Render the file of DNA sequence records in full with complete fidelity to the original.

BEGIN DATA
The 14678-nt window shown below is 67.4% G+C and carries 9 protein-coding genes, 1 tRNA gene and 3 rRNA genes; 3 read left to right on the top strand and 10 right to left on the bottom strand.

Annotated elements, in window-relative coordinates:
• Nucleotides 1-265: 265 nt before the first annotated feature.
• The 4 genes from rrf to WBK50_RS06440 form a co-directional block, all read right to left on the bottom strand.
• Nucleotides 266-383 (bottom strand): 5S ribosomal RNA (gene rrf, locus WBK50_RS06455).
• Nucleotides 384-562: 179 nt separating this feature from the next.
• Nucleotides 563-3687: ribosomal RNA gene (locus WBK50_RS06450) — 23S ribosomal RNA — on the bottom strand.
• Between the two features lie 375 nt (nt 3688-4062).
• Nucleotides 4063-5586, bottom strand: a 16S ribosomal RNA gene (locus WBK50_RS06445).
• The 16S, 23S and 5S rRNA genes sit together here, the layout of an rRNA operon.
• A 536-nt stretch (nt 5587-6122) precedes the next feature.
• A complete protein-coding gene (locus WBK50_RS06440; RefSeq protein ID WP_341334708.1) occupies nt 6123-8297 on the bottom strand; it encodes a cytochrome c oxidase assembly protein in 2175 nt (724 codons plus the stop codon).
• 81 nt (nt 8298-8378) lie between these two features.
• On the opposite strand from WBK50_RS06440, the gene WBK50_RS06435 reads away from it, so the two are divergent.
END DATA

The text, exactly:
The 14678-nt window shown below is 67.4% G+C and carries 9 protein-coding genes, 1 tRNA gene and 3 rRNA genes; 3 read left to right on the top strand and 10 right to left on the bottom strand.

Annotated elements, in window-relative coordinates:
• Nucleotides 1-265: 265 nt before the first annotated feature.
• The 4 genes from rrf to WBK50_RS06440 form a co-directional block, all read right to left on the bottom strand.
• Nucleotides 266-383 (bottom strand): 5S ribosomal RNA (gene rrf, locus WBK50_RS06455).
• Nucleotides 384-562: 179 nt separating this feature from the next.
• Nucleotides 563-3687: ribosomal RNA gene (locus WBK50_RS06450) — 23S ribosomal RNA — on the bottom strand.
• Between the two features lie 375 nt (nt 3688-4062).
• Nucleotides 4063-5586, bottom strand: a 16S ribosomal RNA gene (locus WBK50_RS06445).
• The 16S, 23S and 5S rRNA genes sit together here, the layout of an rRNA operon.
• A 536-nt stretch (nt 5587-6122) precedes the next feature.
• A complete protein-coding gene (locus WBK50_RS06440; RefSeq protein ID WP_341334708.1) occupies nt 6123-8297 on the bottom strand; it encodes a cytochrome c oxidase assembly protein in 2175 nt (724 codons plus the stop codon).
• 81 nt (nt 8298-8378) lie between these two features.
• On the opposite strand from WBK50_RS06440, the gene WBK50_RS06435 reads away from it, so the two are divergent.